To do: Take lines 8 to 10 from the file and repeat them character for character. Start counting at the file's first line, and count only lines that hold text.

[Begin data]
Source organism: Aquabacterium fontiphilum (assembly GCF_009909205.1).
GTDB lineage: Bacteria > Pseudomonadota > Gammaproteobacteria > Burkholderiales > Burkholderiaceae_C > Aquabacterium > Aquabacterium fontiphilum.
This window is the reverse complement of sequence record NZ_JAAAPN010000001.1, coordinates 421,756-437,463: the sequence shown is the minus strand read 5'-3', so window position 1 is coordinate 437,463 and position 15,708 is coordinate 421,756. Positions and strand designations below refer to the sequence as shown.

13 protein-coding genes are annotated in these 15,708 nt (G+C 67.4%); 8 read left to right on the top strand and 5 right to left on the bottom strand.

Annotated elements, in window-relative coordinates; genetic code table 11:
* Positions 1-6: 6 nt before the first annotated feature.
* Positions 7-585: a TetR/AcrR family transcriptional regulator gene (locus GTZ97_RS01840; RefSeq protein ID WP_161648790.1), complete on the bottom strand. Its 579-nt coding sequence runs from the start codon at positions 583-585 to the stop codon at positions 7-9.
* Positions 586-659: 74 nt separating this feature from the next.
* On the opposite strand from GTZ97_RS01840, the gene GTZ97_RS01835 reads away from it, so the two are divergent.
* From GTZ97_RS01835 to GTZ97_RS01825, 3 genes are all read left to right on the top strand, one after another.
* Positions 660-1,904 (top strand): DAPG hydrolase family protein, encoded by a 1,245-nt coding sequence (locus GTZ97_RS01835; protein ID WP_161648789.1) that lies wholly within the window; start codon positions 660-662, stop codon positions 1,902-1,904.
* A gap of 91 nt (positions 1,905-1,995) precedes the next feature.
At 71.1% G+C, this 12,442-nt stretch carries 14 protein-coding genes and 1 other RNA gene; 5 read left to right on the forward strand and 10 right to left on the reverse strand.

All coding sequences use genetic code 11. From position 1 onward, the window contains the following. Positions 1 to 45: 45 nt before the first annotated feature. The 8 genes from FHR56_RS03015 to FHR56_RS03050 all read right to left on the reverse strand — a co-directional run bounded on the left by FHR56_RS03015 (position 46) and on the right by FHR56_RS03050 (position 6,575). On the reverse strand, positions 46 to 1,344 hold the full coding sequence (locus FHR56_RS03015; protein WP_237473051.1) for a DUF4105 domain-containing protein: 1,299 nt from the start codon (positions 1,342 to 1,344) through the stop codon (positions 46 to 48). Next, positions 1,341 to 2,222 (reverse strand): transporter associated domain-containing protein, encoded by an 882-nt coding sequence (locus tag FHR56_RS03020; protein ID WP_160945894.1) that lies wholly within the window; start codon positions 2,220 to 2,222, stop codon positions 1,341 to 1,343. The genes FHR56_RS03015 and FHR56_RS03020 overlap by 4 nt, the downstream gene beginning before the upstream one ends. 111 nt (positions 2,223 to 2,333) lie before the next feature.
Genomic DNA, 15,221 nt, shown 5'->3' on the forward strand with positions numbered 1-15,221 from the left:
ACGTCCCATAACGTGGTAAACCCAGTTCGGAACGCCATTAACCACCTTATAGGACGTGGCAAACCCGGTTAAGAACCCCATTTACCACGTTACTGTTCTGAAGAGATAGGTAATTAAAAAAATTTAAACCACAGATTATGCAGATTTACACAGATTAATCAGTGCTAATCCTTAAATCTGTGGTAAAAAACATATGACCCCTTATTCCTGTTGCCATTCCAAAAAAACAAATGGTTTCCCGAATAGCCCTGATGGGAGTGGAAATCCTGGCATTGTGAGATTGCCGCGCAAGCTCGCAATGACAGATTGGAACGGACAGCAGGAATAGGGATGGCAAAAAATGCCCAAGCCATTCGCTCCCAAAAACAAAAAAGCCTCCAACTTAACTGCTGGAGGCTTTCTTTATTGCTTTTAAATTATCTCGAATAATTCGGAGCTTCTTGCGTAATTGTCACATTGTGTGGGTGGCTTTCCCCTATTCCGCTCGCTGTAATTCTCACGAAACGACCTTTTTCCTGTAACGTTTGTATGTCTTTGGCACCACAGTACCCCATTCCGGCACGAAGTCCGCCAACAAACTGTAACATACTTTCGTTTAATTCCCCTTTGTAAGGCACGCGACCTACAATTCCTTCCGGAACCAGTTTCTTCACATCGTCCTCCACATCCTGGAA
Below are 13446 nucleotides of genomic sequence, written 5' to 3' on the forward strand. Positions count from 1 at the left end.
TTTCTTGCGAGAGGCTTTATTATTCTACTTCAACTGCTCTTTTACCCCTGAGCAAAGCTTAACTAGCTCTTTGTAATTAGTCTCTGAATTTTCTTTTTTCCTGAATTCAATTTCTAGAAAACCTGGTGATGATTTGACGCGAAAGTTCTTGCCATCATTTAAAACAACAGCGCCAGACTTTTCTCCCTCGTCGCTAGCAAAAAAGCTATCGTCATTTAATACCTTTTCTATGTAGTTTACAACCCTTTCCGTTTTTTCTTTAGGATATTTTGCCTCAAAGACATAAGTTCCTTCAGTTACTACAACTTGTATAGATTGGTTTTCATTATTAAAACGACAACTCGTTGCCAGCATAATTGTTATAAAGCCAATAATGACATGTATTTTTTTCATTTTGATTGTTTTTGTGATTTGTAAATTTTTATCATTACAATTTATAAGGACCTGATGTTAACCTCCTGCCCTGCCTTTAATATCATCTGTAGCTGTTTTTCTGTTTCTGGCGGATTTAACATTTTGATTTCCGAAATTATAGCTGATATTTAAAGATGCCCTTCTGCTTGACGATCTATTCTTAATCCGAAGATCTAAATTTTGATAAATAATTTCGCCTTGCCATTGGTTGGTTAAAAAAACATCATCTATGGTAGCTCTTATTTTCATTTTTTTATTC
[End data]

* Positions 586-659: 74 nt separating this feature from the next.
* On the opposite strand from GTZ97_RS01840, the gene GTZ97_RS01835 reads away from it, so the two are divergent.
* From GTZ97_RS01835 to GTZ97_RS01825, 3 genes are all read left to right on the top strand, one after another.